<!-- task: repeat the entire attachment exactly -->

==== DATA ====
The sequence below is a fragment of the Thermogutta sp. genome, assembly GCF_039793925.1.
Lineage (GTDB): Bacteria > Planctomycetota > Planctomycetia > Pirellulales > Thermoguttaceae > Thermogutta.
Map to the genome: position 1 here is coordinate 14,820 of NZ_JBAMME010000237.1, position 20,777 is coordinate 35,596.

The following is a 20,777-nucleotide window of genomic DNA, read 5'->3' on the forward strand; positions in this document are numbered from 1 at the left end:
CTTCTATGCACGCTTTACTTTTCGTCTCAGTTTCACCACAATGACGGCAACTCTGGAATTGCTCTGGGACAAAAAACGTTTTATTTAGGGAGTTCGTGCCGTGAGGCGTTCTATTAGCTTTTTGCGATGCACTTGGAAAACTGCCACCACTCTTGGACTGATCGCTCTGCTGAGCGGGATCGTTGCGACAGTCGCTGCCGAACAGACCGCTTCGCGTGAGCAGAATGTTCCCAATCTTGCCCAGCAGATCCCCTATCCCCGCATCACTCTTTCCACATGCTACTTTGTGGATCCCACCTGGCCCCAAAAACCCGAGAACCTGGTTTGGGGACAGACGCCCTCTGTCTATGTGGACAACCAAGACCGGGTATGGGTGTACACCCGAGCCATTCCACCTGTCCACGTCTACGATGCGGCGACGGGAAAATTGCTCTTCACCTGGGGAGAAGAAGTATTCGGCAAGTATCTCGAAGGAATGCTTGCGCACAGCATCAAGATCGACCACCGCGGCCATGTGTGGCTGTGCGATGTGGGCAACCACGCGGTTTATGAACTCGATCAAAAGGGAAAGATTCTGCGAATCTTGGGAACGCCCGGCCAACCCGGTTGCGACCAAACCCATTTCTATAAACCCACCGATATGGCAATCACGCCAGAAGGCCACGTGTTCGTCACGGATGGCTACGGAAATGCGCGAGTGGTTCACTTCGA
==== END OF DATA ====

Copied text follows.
The sequence below is a fragment of the Thermogutta sp. genome, assembly GCF_039793925.1.
Lineage (GTDB): Bacteria > Planctomycetota > Planctomycetia > Pirellulales > Thermoguttaceae > Thermogutta.
Map to the genome: position 1 here is coordinate 14,820 of NZ_JBAMME010000237.1, position 20,777 is coordinate 35,596.

The following is a 20,777-nucleotide window of genomic DNA, read 5'->3' on the forward strand; positions in this document are numbered from 1 at the left end:
CTTCTATGCACGCTTTACTTTTCGTCTCAGTTTCACCACAATGACGGCAACTCTGGAATTGCTCTGGGACAAAAAACGTTTTATTTAGGGAGTTCGTGCCGTGAGGCGTTCTATTAGCTTTTTGCGATGCACTTGGAAAACTGCCACCACTCTTGGACTGATCGCTCTGCTGAGCGGGATCGTTGCGACAGTCGCTGCCGAACAGACCGCTTCGCGTGAGCAGAATGTTCCCAATCTTGCCCAGCAGATCCCCTATCCCCGCATCACTCTTTCCACATGCTACTTTGTGGATCCCACCTGGCCCCAAAAACCCGAGAACCTGGTTTGGGGACAGACGCCCTCTGTCTATGTGGACAACCAAGACCGGGTATGGGTGTACACCCGAGCCATTCCACCTGTCCACGTCTACGATGCGGCGACGGGAAAATTGCTCTTCACCTGGGGAGAAGAAGTATTCGGCAAGTATCTCGAAGGAATGCTTGCGCACAGCATCAAGATCGACCACCGCGGCCATGTGTGGCTGTGCGATGTGGGCAACCACGCGGTTTATGAACTCGATCAAAAGGGAAAGATTCTGCGAATCTTGGGAACGCCCGGCCAACCCGGTTGCGACCAAACCCATTTCTATAAACCCACCGATATGGCAATCACGCCAGAAGGCCACGTGTTCGTCACGGATGGCTACGGAAATGCGCGAGTGGTTCACTTCGA